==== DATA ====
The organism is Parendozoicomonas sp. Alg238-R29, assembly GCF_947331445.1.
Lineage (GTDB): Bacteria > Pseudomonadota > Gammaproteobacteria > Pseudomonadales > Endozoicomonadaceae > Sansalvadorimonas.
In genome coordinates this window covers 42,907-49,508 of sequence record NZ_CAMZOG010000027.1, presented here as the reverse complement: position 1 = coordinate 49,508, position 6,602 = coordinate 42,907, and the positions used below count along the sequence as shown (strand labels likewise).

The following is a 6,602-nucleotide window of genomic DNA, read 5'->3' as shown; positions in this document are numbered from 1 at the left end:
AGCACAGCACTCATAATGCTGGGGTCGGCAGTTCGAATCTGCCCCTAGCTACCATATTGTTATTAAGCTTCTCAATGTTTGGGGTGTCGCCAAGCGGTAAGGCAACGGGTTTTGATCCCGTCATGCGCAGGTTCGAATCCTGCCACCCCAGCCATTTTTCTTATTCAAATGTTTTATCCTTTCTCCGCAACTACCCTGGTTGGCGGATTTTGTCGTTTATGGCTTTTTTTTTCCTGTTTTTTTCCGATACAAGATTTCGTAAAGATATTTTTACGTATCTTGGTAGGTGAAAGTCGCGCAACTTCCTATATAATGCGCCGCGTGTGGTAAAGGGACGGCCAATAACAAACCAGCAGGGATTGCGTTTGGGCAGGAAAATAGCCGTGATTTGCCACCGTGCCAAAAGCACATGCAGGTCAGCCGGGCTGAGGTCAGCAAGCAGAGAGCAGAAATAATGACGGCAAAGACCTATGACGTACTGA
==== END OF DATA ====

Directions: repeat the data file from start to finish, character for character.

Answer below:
The organism is Parendozoicomonas sp. Alg238-R29, assembly GCF_947331445.1.
Lineage (GTDB): Bacteria > Pseudomonadota > Gammaproteobacteria > Pseudomonadales > Endozoicomonadaceae > Sansalvadorimonas.
In genome coordinates this window covers 42,907-49,508 of sequence record NZ_CAMZOG010000027.1, presented here as the reverse complement: position 1 = coordinate 49,508, position 6,602 = coordinate 42,907, and the positions used below count along the sequence as shown (strand labels likewise).

The following is a 6,602-nucleotide window of genomic DNA, read 5'->3' as shown; positions in this document are numbered from 1 at the left end:
AGCACAGCACTCATAATGCTGGGGTCGGCAGTTCGAATCTGCCCCTAGCTACCATATTGTTATTAAGCTTCTCAATGTTTGGGGTGTCGCCAAGCGGTAAGGCAACGGGTTTTGATCCCGTCATGCGCAGGTTCGAATCCTGCCACCCCAGCCATTTTTCTTATTCAAATGTTTTATCCTTTCTCCGCAACTACCCTGGTTGGCGGATTTTGTCGTTTATGGCTTTTTTTTTCCTGTTTTTTTCCGATACAAGATTTCGTAAAGATATTTTTACGTATCTTGGTAGGTGAAAGTCGCGCAACTTCCTATATAATGCGCCGCGTGTGGTAAAGGGACGGCCAATAACAAACCAGCAGGGATTGCGTTTGGGCAGGAAAATAGCCGTGATTTGCCACCGTGCCAAAAGCACATGCAGGTCAGCCGGGCTGAGGTCAGCAAGCAGAGAGCAGAAATAATGACGGCAAAGACCTATGACGTACTGA